I couldn’t have wished for a more appropriate New Year’s gift.
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This is why instead of slamming the door on 2015, this New Year’s season finds me taking my leisurely leave of the past twelve months. I’m still looking forward to the year ahead. I’m still full of my usual Pollyanna-ish ambition, optimism, and hope. But I’m also more aware than ever before that I will be better off in 2016 if I can build on what I learned in 2015 rather than throwing the year’s experiences – good and especially bad – into the trash like a half-baked first draft.
As I look back over last year in the context of planning the year ahead, I am paying particular attention to how I interpret “good” and “bad.” Going back to court was hard, but I discovered an unexpected reserve of confidence and calm. Having our housing in jeopardy and then committing to the financial responsibility of owning property were both terrifying, but we now have a home to call our own. Being fired was a bummer, but it was probably the only way I was going to see – really see – what is most important to me, both personally and professionally.
Processing my New Year this way – looking both backward and forward, layering my hopes and plans for the New Year on top of the successes and missteps of the old one – forces me to take a longer view of things – to look at the “old” year and the new one not as distinct entities that must be judged against each other, but as interwoven pieces of an unbroken continuum.
Likewise, I no longer feel the need to reinvent myself on January first. Like my life and my creative journey, I am not a series of annual iterations. There is no 2015 Jamie vs. a 2016 Jamie. There’s just me. I will still strive to learn and grow. I will still work to improve my craft, increase my success, and explore my potential; but I will also try to remember that I’m not broken or half-baked. What I’ve done in years past is not less valuable than what I will do in the years to come, and vice versa. It’s all part of one life.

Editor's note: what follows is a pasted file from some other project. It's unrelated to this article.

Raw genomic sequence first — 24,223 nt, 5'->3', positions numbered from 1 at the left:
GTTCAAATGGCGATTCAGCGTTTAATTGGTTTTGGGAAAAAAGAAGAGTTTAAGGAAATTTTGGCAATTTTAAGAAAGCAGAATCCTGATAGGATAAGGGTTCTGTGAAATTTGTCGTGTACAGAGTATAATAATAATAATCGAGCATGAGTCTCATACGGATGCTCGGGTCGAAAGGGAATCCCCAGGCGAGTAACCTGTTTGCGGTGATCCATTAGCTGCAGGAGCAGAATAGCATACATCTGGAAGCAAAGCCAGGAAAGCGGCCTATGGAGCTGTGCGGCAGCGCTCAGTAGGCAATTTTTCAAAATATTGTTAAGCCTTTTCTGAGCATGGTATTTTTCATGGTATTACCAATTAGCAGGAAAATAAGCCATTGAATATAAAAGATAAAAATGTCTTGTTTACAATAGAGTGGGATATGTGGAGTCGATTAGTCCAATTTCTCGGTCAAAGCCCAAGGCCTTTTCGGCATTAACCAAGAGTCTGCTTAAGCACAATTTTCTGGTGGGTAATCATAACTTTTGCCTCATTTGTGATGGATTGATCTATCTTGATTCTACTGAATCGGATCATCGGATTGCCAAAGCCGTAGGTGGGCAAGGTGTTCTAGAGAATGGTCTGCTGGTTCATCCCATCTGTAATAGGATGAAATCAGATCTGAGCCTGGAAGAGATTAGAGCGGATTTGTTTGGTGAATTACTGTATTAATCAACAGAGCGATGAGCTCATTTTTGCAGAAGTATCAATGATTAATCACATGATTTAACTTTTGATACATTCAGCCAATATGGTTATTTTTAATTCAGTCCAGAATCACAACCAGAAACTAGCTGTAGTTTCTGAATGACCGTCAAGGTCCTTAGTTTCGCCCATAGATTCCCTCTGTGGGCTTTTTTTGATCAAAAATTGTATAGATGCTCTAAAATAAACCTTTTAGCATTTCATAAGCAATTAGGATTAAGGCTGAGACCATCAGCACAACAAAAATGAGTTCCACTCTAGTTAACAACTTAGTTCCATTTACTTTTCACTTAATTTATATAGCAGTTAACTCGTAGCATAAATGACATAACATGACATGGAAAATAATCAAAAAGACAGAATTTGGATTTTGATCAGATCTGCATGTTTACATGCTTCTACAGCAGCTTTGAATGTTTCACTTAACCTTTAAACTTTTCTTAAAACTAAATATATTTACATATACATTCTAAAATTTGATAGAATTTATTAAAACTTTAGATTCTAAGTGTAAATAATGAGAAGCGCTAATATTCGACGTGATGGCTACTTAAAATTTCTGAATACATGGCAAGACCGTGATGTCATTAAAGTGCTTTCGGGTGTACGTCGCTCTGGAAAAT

I’ve heard it said that we should live only in the present because focusing too much on the past tends to stirs regrets while focusing too much on the future feeds our worries. But, I believe that the present moment exists fully only in the context of both our past and our future. We are who we are right now because of what we’ve experienced in the past and what we hope for the future. Our lives do not exist in a vacuum. They are shaped, guided, and inspired by everything that has come before and everything that is yet to come.
And, as writers, it’s this Big Picture way of looking at things that gives us the ability to bring past, present, future, and all the possibilities contained therein to life in an almost magical way. It’s this willingness to embrace the bad with the good, the triumphant with the tragic that allows us to harness the beautiful imperfection of all our experiences so we can tell the stories that matter most to us.
Happy New Year!
Jamie Lee Wallace Hi. I’m Jamie. I am a content marketer and branding consultant, columnist, sometime feature writer, prolific blogger, and aspiring fiction writer. I’m a mom, a student of equestrian and aerial arts (not at the same time), and a nature lover. I believe in small kindnesses, daily chocolate, and happy endings. Introduce yourself on Facebook, twitter, Instagram, or Pinterest. I don’t bite … usually.